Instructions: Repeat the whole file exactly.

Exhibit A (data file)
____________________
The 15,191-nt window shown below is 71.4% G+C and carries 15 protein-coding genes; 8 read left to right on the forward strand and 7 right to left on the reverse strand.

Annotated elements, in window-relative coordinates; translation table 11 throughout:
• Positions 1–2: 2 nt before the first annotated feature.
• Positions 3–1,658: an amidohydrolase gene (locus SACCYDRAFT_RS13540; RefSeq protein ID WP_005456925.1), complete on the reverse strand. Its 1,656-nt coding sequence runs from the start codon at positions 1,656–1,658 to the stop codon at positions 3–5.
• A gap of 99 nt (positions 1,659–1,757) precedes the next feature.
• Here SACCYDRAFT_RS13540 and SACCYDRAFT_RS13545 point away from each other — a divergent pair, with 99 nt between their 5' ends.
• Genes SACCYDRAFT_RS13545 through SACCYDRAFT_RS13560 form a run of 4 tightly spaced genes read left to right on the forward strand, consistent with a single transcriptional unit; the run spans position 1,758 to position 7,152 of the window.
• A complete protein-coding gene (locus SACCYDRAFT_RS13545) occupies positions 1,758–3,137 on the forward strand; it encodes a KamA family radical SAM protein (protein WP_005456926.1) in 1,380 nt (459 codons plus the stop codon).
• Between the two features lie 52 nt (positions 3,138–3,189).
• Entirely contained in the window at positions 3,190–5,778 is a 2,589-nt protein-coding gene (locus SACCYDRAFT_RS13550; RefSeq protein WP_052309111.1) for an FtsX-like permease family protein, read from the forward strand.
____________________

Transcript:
The 15,191-nt window shown below is 71.4% G+C and carries 15 protein-coding genes; 8 read left to right on the forward strand and 7 right to left on the reverse strand.

Annotated elements, in window-relative coordinates; translation table 11 throughout:
• Positions 1–2: 2 nt before the first annotated feature.
• Positions 3–1,658: an amidohydrolase gene (locus SACCYDRAFT_RS13540; RefSeq protein ID WP_005456925.1), complete on the reverse strand. Its 1,656-nt coding sequence runs from the start codon at positions 1,656–1,658 to the stop codon at positions 3–5.
• A gap of 99 nt (positions 1,659–1,757) precedes the next feature.
• Here SACCYDRAFT_RS13540 and SACCYDRAFT_RS13545 point away from each other — a divergent pair, with 99 nt between their 5' ends.
• Genes SACCYDRAFT_RS13545 through SACCYDRAFT_RS13560 form a run of 4 tightly spaced genes read left to right on the forward strand, consistent with a single transcriptional unit; the run spans position 1,758 to position 7,152 of the window.
• A complete protein-coding gene (locus SACCYDRAFT_RS13545) occupies positions 1,758–3,137 on the forward strand; it encodes a KamA family radical SAM protein (protein WP_005456926.1) in 1,380 nt (459 codons plus the stop codon).
• Between the two features lie 52 nt (positions 3,138–3,189).
• Entirely contained in the window at positions 3,190–5,778 is a 2,589-nt protein-coding gene (locus SACCYDRAFT_RS13550; RefSeq protein WP_052309111.1) for an FtsX-like permease family protein, read from the forward strand.